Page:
Lutheran Church History

Learn How Lutheran History Changed the Face of Christianity

Lutheran Church History
Portrait of Martin Luther (1483-1546). Leemage / Getty Images

What began as an effort in Germany to reform the Roman Catholic Church escalated to a rift between that church and the reformers, becoming a division that would change the face of Christianity forever.

Lutheran Church History Originates in Martin Luther

Martin Luther, a friar and theology professor in Wittenburg, Germany, was especially critical of the Pope's use of indulgences to build St. Peter's basilica in Rome in the early 1500s.

Indulgences were official church documents that could be purchased by common people to supposedly eliminate their need to stay in purgatory after they died. The Catholic Church taught that purgatory was a place of cleansing where believers atoned for their sins before going on to heaven.

Luther distilled his criticism into the Ninety-Five Theses, a list of complaints he publicly nailed to the Castle Church door in Wittenburg, in 1517. He challenged the Catholic Church to debate his points.

But indulgences were an important source of revenue for the church, and Pope Leo X was not open to debating them. Luther appeared before a church council but refused to take back his statements.

In 1521, Luther was excommunicated by the church. Holy Roman emperor Charles V declared Luther a public outlaw. Eventually a bounty would be put on Luther's head.

Unique Situation Helps Luther

Two unusual developments allowed Luther's movement to spread.

First, Luther was a favorite of Frederick the Wise, prince of Saxony. When the Pope's soldiers tried to hunt Luther down, Frederick hid and protected him. During his time in seclusion, Luther kept busy by writing.

The second development that allowed the Reformation to catch fire was the invention of the printing press.

Luther translated the New Testament into German in 1522, making it accessible to common people for the first time. He followed that with the Pentateuch in 1523. During his lifetime, Martin Luther produced two catechisms, dozens of hymns, and a flood of writings that set forth his theology and explained key sections of the Bible.

By 1525, Luther had married a former nun, conducted the first Lutheran worship service, and ordained the first Lutheran minister. Luther did not want his name used for the new church; he proposed calling it Evangelical. Catholic authorities coined "Lutheran" as a derogatory term but Luther's followers wore it as a badge of pride.

Reformation Begins to Spread

English reformer William Tyndale met with Luther in 1525. Tyndale's English translation of the New Testament was secretly printed in Germany. Eventually 18,000 copies were smuggled into England.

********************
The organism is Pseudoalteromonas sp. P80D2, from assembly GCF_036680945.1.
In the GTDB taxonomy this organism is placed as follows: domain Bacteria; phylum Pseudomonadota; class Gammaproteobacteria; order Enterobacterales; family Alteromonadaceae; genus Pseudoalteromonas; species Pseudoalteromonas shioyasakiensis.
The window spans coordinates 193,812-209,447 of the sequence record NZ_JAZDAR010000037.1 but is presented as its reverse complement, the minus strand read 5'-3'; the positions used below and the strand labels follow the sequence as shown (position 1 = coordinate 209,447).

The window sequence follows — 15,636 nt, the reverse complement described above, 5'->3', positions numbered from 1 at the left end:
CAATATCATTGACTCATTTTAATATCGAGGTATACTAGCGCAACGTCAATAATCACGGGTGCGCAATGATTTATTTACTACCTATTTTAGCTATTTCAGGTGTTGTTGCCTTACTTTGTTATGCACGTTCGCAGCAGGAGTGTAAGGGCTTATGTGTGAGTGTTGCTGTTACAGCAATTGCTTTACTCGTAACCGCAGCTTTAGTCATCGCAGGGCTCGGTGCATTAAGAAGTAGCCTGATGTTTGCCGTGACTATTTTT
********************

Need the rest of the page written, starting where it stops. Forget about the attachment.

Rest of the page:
In 1529, Luther and Philip Melanchthon, a Lutheran theologian, met with Swiss reformer Ulrich Zwingli in Germany but could not reach an agreement on the Lord's Supper. Zwingli died two years later on a Swiss battlefield. A detailed statement of Lutheran doctrine, the Augsburg Confession, was read before Charles V in 1530.

By 1536, Norway had become Lutheran and Sweden made Lutheranism its state religion in 1544.

Martin Luther died in 1546. For the next several decades, the Roman Catholic Church attempted to stamp out Protestantism, but by then Henry VIII had established the Church of England and John Calvin had started the Reformed Church in Geneva, Switzerland.

In the 17th and 18th centuries, European and Scandinavian Lutherans began to migrate to the New World, establishing churches in what would become the United States. Today, due to missionary efforts, Lutheran congregations can be found throughout the world.

'Father of the Reformation'

Even though Luther is called the Father of the Reformation, he has also been dubbed the Reluctant Reformer. His early objections to Catholicism focused on abuses: selling indulgences, buying and selling of high church offices, and the relentless politics involved with the papacy.

He did not intend to split from the Catholic Church and start a new denomination.

However, as he was forced to defend his positions over the next several years, Luther eventually hammered out a theology that was at non-negotiable odds with Catholicism. His doctrine that salvation came by grace through faith in the atoning death of Jesus Christ, and not by works, became a pillar of several Protestant denominations. He rejected the papacy, all but two of the sacraments, any redemptive power for the virgin Mary, praying to saints, purgatory, and celibacy for clergy.

Most importantly, Luther made the Bible -- "sola scriptura" or Scripture alone -- the only authority for what Christians are to believe, a model nearly all Protestants follow today. The Catholic Church, in contrast, holds that teachings of the Pope and church bear the same weight as Scripture.

Over the centuries, Lutheranism itself has divided into dozens of sub-denominations, and today it covers the spectrum from ultra-conservative to ultra-liberal branches.

(Sources: Concordia: The Lutheran Confessions, Concordia Publishing House; bookofconcord.org, reformation500.csl.edu)